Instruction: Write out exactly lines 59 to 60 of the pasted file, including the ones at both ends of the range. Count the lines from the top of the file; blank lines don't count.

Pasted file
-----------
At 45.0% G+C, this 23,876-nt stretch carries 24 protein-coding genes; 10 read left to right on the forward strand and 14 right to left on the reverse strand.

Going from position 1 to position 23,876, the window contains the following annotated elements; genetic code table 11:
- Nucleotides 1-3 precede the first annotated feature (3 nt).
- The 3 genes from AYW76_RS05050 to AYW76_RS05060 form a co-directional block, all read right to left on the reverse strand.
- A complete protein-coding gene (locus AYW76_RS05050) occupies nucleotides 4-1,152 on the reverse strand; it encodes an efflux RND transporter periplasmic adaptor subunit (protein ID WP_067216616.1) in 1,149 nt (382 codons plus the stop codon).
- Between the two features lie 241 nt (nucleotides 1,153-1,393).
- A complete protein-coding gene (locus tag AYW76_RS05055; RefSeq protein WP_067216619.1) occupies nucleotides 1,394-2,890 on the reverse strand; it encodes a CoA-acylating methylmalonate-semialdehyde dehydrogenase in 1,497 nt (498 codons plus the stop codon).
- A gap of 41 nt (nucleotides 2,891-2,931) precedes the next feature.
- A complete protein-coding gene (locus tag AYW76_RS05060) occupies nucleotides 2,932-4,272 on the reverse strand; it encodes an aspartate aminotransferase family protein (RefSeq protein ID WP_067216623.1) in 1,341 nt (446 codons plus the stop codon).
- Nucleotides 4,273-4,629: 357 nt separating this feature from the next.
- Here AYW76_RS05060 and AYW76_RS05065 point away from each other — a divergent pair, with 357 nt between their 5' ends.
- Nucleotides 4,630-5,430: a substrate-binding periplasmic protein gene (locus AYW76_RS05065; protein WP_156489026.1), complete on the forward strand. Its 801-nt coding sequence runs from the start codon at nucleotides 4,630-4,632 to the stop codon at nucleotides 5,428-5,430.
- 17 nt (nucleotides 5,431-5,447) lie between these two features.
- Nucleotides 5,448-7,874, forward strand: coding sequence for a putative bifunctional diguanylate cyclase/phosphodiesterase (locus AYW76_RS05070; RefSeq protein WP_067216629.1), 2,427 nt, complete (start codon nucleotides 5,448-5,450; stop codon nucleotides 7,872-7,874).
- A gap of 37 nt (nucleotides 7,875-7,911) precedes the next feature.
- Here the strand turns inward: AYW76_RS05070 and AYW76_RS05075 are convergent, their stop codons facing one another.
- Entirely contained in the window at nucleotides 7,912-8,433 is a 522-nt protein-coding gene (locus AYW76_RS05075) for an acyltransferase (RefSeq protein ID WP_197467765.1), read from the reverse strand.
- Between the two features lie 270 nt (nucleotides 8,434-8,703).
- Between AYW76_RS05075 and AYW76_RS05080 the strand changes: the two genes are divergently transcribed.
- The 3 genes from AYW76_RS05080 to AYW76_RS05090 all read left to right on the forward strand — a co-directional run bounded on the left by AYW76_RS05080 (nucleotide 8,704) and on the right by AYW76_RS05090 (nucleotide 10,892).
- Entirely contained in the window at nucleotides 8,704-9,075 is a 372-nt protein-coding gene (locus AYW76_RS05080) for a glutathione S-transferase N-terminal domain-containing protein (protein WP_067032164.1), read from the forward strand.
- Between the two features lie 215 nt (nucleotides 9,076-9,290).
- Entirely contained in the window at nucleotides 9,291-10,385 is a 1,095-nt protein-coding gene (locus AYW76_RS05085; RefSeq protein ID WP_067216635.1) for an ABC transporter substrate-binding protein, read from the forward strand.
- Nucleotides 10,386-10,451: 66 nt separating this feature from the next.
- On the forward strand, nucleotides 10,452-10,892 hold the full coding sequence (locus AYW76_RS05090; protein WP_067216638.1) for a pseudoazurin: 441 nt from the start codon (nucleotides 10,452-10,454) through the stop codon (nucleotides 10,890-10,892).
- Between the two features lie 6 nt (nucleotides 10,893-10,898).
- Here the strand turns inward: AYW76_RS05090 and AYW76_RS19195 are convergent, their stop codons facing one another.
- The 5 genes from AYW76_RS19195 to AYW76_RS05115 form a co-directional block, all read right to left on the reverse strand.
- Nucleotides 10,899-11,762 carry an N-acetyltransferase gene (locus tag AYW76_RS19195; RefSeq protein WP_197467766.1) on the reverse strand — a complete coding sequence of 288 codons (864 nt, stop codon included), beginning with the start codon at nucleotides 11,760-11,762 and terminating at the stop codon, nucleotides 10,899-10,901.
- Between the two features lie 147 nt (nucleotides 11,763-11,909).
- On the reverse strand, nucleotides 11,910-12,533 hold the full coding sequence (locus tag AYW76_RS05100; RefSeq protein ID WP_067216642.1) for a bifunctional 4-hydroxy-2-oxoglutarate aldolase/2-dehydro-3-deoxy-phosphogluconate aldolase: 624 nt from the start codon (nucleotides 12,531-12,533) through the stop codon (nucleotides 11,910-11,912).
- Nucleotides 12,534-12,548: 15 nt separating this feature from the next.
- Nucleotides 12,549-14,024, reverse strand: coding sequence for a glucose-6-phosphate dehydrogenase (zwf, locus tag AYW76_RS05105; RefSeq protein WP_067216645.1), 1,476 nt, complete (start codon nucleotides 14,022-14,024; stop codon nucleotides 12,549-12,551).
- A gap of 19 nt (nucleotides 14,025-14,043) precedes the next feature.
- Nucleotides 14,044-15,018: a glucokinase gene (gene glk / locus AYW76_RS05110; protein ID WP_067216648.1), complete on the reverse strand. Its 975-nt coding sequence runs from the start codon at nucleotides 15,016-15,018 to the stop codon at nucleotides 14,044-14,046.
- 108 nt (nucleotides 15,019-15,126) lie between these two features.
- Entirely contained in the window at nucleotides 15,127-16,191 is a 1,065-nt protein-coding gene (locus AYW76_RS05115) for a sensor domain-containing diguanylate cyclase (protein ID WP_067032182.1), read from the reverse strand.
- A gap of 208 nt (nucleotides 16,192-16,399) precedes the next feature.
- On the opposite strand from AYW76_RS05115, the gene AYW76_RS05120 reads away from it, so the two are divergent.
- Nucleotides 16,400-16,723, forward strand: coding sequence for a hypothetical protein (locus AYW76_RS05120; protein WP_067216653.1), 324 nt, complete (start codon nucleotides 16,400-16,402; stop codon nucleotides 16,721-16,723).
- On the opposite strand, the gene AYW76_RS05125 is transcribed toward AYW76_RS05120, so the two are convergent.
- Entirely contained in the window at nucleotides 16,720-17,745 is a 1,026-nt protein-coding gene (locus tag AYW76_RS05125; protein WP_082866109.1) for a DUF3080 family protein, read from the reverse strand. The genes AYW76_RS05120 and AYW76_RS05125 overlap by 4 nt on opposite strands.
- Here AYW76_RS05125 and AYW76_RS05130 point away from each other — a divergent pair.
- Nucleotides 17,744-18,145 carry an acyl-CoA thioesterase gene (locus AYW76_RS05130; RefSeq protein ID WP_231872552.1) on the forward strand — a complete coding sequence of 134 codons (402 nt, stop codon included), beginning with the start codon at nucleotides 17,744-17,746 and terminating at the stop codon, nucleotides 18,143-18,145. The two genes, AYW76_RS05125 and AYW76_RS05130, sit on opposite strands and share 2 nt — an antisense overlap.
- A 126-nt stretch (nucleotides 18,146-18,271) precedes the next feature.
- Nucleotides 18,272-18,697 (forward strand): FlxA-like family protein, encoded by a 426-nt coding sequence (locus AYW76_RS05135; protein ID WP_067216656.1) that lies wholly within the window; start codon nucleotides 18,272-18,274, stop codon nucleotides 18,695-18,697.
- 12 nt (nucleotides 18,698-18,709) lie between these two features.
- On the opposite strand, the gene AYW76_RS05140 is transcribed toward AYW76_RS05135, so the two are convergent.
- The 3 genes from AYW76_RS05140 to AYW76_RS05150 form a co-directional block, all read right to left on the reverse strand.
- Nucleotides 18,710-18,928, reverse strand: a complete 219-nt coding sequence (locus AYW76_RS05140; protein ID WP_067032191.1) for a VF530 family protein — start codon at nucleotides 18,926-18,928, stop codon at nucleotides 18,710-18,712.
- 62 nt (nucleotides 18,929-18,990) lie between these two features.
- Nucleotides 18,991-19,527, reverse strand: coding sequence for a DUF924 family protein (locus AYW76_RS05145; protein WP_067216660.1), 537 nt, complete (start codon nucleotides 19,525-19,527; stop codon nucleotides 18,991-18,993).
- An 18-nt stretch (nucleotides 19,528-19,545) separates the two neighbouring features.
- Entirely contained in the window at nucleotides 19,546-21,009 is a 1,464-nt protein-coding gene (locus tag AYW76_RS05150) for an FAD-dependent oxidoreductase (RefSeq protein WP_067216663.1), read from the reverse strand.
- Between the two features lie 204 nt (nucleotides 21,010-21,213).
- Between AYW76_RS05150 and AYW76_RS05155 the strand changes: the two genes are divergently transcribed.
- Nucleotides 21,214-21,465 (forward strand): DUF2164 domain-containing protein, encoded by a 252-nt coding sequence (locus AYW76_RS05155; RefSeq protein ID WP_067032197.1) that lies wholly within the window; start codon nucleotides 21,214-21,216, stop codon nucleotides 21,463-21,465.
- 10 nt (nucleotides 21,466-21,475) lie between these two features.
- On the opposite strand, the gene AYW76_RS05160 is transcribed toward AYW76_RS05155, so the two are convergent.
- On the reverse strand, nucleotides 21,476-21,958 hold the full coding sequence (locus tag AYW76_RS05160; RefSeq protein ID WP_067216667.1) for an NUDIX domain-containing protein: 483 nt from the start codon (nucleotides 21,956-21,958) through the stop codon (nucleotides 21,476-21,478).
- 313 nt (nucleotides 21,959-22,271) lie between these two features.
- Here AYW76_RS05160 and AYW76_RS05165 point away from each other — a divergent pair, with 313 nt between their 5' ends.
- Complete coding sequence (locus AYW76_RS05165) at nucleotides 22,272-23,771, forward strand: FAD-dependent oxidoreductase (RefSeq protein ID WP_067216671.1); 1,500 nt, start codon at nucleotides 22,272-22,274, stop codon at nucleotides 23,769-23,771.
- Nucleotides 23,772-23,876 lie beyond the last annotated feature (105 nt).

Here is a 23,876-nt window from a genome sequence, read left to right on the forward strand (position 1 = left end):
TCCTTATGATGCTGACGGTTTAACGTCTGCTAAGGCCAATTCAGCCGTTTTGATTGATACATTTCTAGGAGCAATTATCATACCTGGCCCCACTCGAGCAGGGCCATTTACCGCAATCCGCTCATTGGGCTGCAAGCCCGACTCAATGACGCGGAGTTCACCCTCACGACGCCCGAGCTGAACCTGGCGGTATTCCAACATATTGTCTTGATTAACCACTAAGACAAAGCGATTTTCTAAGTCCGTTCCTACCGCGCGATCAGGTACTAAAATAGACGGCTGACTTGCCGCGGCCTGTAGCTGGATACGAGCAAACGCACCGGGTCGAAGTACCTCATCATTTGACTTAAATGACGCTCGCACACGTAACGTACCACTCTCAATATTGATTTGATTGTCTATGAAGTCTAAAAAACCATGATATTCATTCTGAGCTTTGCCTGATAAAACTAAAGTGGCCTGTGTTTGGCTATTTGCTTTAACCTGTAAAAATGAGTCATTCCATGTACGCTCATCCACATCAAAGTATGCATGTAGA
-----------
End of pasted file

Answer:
- On the opposite strand, the gene AYW76_RS05160 is transcribed toward AYW76_RS05155, so the two are convergent.
- On the reverse strand, nucleotides 21,476-21,958 hold the full coding sequence (locus tag AYW76_RS05160; RefSeq protein ID WP_067216667.1) for an NUDIX domain-containing protein: 483 nt from the start codon (nucleotides 21,956-21,958) through the stop codon (nucleotides 21,476-21,478).